On this day in 1066, Anglo-Saxon king of England and saint, Edward the Confessor, died in London at the apporoximate age of 62. Born c. 1003 in Islip, Oxfordshire, England, the son of Æthelred the Unready and Emma of Normandy. Edward’s reign began in 1042 on the death of his half brother Harthacanut; the king of Denmark and England was the son of Cnut the Great and Emma of Normandy, Edward’s mother. His reign restored the rule of the House of Wessex after the period of Danish rule since Cnut had conquered England in 1016 but marked the continuing disintegration of royal power in England and the advancing power of the earls. Edward married Edith of Wessex but the union was childless. When Edward died in 1066 he had no son to take over the throne and conflict arose as three men claimed the throne of England. His nearest heir would have been his great nephew Edgar Ætheling who was 14 at the time. Edward made a deathbed bestowal of the crown on Harold Godwinson, the brother of Queen Edith. The Viking king, Harald III of Norway based a claim to the throne of England on an agreement supposedly made by Magnus and Harthacnut, which stated that if either died, the other would inherit the deceased’s throne and lands. When Harthacnut died, Magnus assumed the crown of Denmark, but did not press his claim on England, allowing Edward to take the throne. William, Duke of Normandy (William the Conqueror), whose great aunt Emma was Edward’s mother, claimed that Edward promised him the throne upon Edward’s death. The resulting conflict led to the Norman Conquest and the subsequent influence of Norman-French culture on England. Osbert de Clare, a monk of Westminster, represented Edward as a holy man, reported to have performed several miracles and to have healed people by his touch. Osbert was, as his surviving letters demonstrate, an active ecclesiastical politician, and went to Rome to advocate the cause for Edward to be declared a saint, successfully securing his canonization by Pope Alexander III in 1161. Edward is commemorated on 13 October by the Roman Catholic Church, the Church of England and other Anglican Churches. He is regarded as the patron saint of kings, difficult marriages, and separated spouses. From the reign of Henry II of England to 1348, he was considered the patron saint of England. During the reign of Edward III of England he was replaced in this role by Saint George, though Edward has remained the patron saint of the British Royal Family. Edward had a stone abbey built at Westminster Abbey which became the traditional place for English and British royalty coronations and burials. Other notable Final Footprints at Westminster include; Robert Browning, Lord Byron, Geoffrey Chaucer, Oliver Cromwell, Charles Darwin, Charles Dickens, Edward The Confessor, Elizabeth I, George II, George Friederic Handel, James I (James VI of Scotland), Samuel Johnson, Ben Jonson, Charles II, Edward III, Edward VI, Henry III, Henry V, Henry VII, Richard II, Rudyard Kipling, Henry Wadsworth Longfellow, John Milton, Sir Isaac Newton, Laurence Olivier, Henry Purcell, Mary I, Mary II, Mary Queen of Scots, Thomas Shadwell, Lord Alfred Tennyson, Dylan Thomas, and William III. The Final Footprint – Edward is entombed in the Chapel of St. Edward the Confessor located behind the sanctuary in Westminster Abbey.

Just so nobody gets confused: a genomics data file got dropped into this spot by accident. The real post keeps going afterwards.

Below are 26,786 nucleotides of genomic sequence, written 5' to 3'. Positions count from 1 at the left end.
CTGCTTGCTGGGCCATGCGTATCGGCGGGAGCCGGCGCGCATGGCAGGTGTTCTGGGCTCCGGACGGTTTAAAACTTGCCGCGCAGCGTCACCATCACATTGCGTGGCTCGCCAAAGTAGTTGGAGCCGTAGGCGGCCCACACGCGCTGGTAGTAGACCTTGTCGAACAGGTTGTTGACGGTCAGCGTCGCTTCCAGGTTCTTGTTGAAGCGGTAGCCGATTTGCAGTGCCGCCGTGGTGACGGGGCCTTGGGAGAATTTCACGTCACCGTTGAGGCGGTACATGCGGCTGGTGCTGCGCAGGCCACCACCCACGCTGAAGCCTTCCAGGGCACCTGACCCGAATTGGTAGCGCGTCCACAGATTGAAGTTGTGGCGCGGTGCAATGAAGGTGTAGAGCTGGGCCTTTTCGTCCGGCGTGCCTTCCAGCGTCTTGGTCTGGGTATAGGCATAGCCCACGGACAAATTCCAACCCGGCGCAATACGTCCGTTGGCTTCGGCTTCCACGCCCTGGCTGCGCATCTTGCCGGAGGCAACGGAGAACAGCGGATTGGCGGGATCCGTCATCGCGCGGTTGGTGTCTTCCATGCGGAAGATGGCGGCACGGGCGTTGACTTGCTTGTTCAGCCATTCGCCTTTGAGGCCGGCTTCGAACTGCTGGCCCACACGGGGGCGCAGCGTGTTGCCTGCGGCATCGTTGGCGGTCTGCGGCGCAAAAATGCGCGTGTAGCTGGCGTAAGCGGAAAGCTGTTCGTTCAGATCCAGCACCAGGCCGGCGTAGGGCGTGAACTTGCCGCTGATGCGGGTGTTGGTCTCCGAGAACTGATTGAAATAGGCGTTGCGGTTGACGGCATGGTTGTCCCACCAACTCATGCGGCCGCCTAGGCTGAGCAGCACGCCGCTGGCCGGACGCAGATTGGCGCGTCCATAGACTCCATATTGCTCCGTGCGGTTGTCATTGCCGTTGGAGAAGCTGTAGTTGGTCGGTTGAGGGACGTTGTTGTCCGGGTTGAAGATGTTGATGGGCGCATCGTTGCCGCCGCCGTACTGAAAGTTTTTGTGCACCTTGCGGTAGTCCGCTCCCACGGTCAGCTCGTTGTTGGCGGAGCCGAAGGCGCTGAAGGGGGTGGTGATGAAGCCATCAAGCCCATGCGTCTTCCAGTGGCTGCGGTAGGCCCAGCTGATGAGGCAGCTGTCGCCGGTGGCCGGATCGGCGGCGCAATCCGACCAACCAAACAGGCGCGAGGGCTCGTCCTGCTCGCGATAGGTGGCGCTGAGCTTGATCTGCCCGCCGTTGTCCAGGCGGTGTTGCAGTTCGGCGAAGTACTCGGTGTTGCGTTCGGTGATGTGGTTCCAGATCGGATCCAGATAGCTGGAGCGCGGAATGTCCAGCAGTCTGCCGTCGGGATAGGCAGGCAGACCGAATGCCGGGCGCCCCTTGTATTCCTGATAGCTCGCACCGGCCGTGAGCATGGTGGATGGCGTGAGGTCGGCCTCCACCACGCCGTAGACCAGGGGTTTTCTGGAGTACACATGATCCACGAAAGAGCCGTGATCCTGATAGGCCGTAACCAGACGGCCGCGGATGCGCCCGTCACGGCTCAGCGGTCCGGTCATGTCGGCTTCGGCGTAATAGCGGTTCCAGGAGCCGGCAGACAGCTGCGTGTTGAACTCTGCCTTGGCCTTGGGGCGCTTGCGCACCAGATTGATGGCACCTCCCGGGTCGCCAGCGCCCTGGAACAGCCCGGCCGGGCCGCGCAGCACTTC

On this day in 1589, Italian noblewoman, as the wife of King Henry II, the Queen of France from 1547 until 1559, Catherine de’ Medici died at the age of sixty-nine, probably from pleurisy the Royal Château of Blois, Loir-et-Cher department, Loire Valley, France. Born in Florence, Republic of Florence, as Caterina Maria Romula di Lorenzo de’ Medici. The Medici family were at the time the de facto rulers of Florence: originally bankers, they came to great wealth and power by bankrolling the monarchies of Europe. The Medici produced four Popes of the Catholic Church, Pope Leo X (1513–1521), Pope Clement VII (1523–1534), Pope Pius IV (1559–1565), and Pope Leo XI (1605); two regent queens of France, Catherine and Marie (1600–1610); and, in 1531, the family became hereditary Dukes of Florence. Catherine’s father, Lorenzo II de’ Medici, was made Duke of Urbino by his uncle Pope Leo X. Her mother, Madeleine de la Tour d’Auvergne, the Countess of Boulogne, was from one of the most prominent and ancient French noble families; this prestigious maternal heritage was of benefit to her future marriage to a fils de France. As the mother of three sons who became kings of France during her lifetime she had extensive influence in the political life of France. For a time she ruled France as its regent. In 1533, at the age of fourteen, Caterina married Henry, second son of King Francis I and Queen Claude of France. Throughout his reign, Henry excluded Catherine from participating in state affairs and instead showered favours on his chief mistress, Diane de Poitiers, who wielded much influence over him. Henry’s death thrust Catherine into the political arena as mother of the frail fifteen-year-old King Francis II. When he died in 1560, she became regent on behalf of her ten-year-old son King Charles IX and was granted sweeping powers. After Charles died in 1574, Catherine played a key role in the reign of her third son, Henry III. Catherine’s three sons reigned in an age of almost constant civil and religious war in France. The problems facing the monarchy were complex and daunting. At first, Catherine compromised and made concessions to the rebelling Protestants, or Huguenots, as they became known. She failed, however, to grasp the theological issues that drove their movement. Later, she resorted in frustration and anger to hard-line policies against them. In return, she came to be blamed for the excessive persecutions carried out under her sons’ rule, in particular for the St. Bartholomew’s Day massacre of 1572, in which thousands of Huguenots were killed in Paris and throughout France. Some historians have excused Catherine from blame for the worst decisions of the crown, though evidence for her ruthlessness can be found in her letters. In practice, her authority was always limited by the effects of the civil wars. Her policies, therefore, may be seen as desperate measures to keep the Valois monarchy on the throne at all costs, and her patronage of the arts as an attempt to glorify a monarchy whose prestige was in steep decline. Without Catherine, it is unlikely that her sons would have remained in power. The years in which they reigned have been called “the age of Catherine de’ Medici”. According to one of her biographers Mark Strage, Catherine was the most powerful woman in sixteenth-century Europe. The Final Footprint – Because Paris was held by enemies of the crown, Catherine had to be buried at Blois. Diane, daughter of Henry II and Philippa Duci, later had her body moved to Saint-Denis basilica. In 1793, a revolutionary mob tossed her bones into a mass grave with those of the other kings and queens. Eight months after Catherine’s burial, Jacques Clément stabbed Henry III to death. At the time, Henry was besieging Paris with the King of Navarre, who would succeed him as Henry IV of France. Henry III’s assassination ended nearly three centuries of Valois rule and brought the Bourbon dynasty into power. The Cathedral Basilica of Saint Denis is a large medieval abbey church in the city of Saint-Denis, now a northern suburb of Paris. The building is of unique importance historically and architecturally, as its choir completed in 1144 is considered to be the first Gothic church ever built. The abbey is where the kings of France and their families were buried for centuries and is therefore often referred to as the “royal necropolis of France”. All but three of the monarchs of France from the 10th century until 1789 have their remains here. Other notable final footprints at St. Denis include: Clovis I (465–511), Childebert I (496–558), Arégonde (c.515–c.573), Fredegonde (Wife of Chilperic I of Neustria) (?–597), Dagobert I (603–639), Clovis II (635–657), Charles Martel (686–741), Pippin the Younger (714–768) and his wife Bertrada of Laon (726–783), Carloman I King of the Franks (c.751–771), Charles the Bald (823–877) (his brass monument was melted down during the Revolution) and his wife, Ermentrude of Orléans (823–869), Carloman (866–884), Robert II the Pious (972–1031) and Constance of Arles (c. 986–1032), Henry I (1008–1060), Louis VI (1081–1137), Louis VII (1120–1180) and Constance of Castile (1141–1160), Philip II Augustus (1180–1223), Louis IX (1214-1270), Charles I of Naples (1226–1285), king of the Two Sicilies (1266–85), Philip III the Bold (1245–1285), Philip IV the Fair (1268–1314) and his mother Isabella of Aragon (1247–1271), Leo V of Armenia (1342–1393), Louis XII of France (1462–1515), Francis I (1494–1547), Henry II (1519–1559), Francis II (1544–1560), Charles IX (1550–1574) (no monument), Henry III (1551–1589), also King of Poland (heart burial monument), Henry IV (1553–1610) and Marie de’ Medici, Louis XIII (1601–1643), Louis XIV (1638–1715), Louis XV (1710–1774), Louis XVI (1754–1793) and Marie Antoinette (1755–1793), Louis XVII (1785–1795) (only his heart; his body was dumped into a mass grave), and Louis XVIII (1755–1824).